Conservatives are outraged that members of the Service Employees International Union were allowed to attend Representative Russ Carnahan’s town hall, but conservatives were turned away. Similarly, liberals were outraged when they were denied entry to Representative Kevin Brady’s town hall, but the ninety conservative doctors whose hospital sponsored the event were allowed in. I would link to those outraged liberals, but I invented them. While I’m sure many liberals would complain if the sponsor of an event had seats reserved for its members, I can’t find them. I can, however, find many conservatives who know that the SEIU is sponsoring these town halls, but still write that “the [SEIU] union thugs had already been quietly ushered in through the back door, and had already taken seats that were reserved for them in the front.”

They are upset, first, that the sponsor of an event reserved seats for its members; and second, that when protesters prevented members of the group that sponsored the event from reaching the seats reserved for them, the group sponsoring the event might resort to ferrying its members to their reserved seats by an alternate route. Even without the excessive italics, that much should be obvious—only it isn’t, and while the quality of mainstream political discourse has never been that high, rarely has it been this low.

My standard for quality is not based on civility so much as the that of forensic debate. The rule to which all debaters abide is, plainly but multitudinously, “Never say anything they can use against you.” If you lack the reflexivity required to know whether your words will return to haunt you, you will lose often and spectacularly. That’s why, when the stakes are high, it’s best to be attacking what you believe or defending what you don’t. Your beliefs only impair your argument, because what matters is not what you know, but what you can prove. The last thing you want to do is hand your opponent the ammunition they need to accomplish your execution. In the 1990s, mainstream conservativism understood this well enough: it distanced itself from the Foster dramatics and focused on an affirmative offensive, be it about a Contract with Certain Americans or marital infidelities.

Absurdity mattered less than strategy, because as frustrating as those absurdities were, they sat well in the stomach because we knew that they were merely strategic: the machinations of Newton Leroy Gingrich were clearly machinations, and although we could and did call the man who married his high school math teacher two days after he turned eighteen a hypocrite, we never doubted his ability to excuse our dear Aunt Sally, nor did we care how exactly he pleased her, because we understood that no matter how or where he chose to do so, he knew order of her operations—uterine surgery in ’78, another in ’80, and four-hundred and forty dollars a month to provide for an ailing woman, his two children, and a dry cleaning bill for one. Whether or not he ever said his wife was neither “young enough or pretty enough to be the wife of a President, and besides, she has cancer,” we never doubted that he was capable of such a calculus. He was a pure political animal, predictable, and when he spoke stupidly, he did so to inflame his enemies into breaching super-dense patches of stupid that corrupted their every communiqué: “We are approaching bluster tape,” their communications officer would relay. “Permission to canister the light and holder the cup with scrap medicine?” As soon as the words left our lips, we understood the nature of the con in which we had cast ourselves as marks.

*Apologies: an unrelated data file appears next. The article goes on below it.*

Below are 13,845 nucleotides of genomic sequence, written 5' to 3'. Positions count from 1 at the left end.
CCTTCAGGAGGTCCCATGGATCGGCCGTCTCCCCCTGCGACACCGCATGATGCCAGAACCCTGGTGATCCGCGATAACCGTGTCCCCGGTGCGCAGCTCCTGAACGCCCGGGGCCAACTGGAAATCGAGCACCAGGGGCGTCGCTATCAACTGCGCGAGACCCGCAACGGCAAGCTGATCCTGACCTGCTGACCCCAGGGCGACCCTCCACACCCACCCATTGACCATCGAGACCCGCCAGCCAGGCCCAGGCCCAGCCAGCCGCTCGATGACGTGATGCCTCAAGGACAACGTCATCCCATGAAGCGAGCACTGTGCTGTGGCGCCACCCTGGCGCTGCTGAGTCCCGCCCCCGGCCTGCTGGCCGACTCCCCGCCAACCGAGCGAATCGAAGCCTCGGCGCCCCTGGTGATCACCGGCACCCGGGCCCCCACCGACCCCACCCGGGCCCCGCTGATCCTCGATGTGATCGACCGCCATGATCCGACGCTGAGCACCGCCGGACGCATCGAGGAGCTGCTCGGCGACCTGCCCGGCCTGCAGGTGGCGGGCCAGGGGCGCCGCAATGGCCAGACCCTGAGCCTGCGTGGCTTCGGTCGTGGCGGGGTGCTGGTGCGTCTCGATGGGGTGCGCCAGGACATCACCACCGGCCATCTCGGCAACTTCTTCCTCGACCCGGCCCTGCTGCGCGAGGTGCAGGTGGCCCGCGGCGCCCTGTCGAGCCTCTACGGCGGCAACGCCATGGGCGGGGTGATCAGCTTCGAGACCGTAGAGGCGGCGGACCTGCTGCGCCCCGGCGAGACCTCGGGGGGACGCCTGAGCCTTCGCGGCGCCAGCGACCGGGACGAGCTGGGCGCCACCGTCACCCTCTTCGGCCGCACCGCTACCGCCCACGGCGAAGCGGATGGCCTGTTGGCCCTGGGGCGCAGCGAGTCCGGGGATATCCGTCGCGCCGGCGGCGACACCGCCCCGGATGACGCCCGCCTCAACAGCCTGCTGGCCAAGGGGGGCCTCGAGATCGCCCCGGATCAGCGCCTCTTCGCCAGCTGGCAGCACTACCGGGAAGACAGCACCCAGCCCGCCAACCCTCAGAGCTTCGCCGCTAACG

Strategic hypocrisy we understood, could compartmentalize, and proffer rejoinder—but the New Stupid is different.  It is an unstrategic stupid emboldened by an unselfconscious hypocrisy, meaning we face an opposition who hands us their rifles and implores us not to fire them; offers us bullets on the condition that we not load those rifles; then they take their place against the wall and proceed to taunt us.  “You may have rifles and bullets,” they shout, “but you don’t know from loading guns.  Even if you somehow managed to load the bullets we  provided into the rifles we also provided you,” they continue, “you lack  the character required to shoot them.  If you don’t believe us, we will hector you mercilessly until you acquire it, and then you will shoot us with a cold smile on your face and we will die, even though we expressly told you we didn’t want you to shoot us when we handed you the rifles and the bullets.”  Knowing how it will end, the temptation to butt them senseless as soon as we secure their rifles is almost impossible to overcome; but we must remember that we are not dealing with savvy political operatives here, nor even with the toadies who absorbed tactical hypocrisy on their bouncing knees.

We are dealing with a lowest common denominator that bootstrapped itself into relevance on the bent back of technological innovation. The super-dense stupid that Gingrich once goaded us into breaching now houses the headquarters of our political opponents, from which they beam their new brand of stupid to the masses: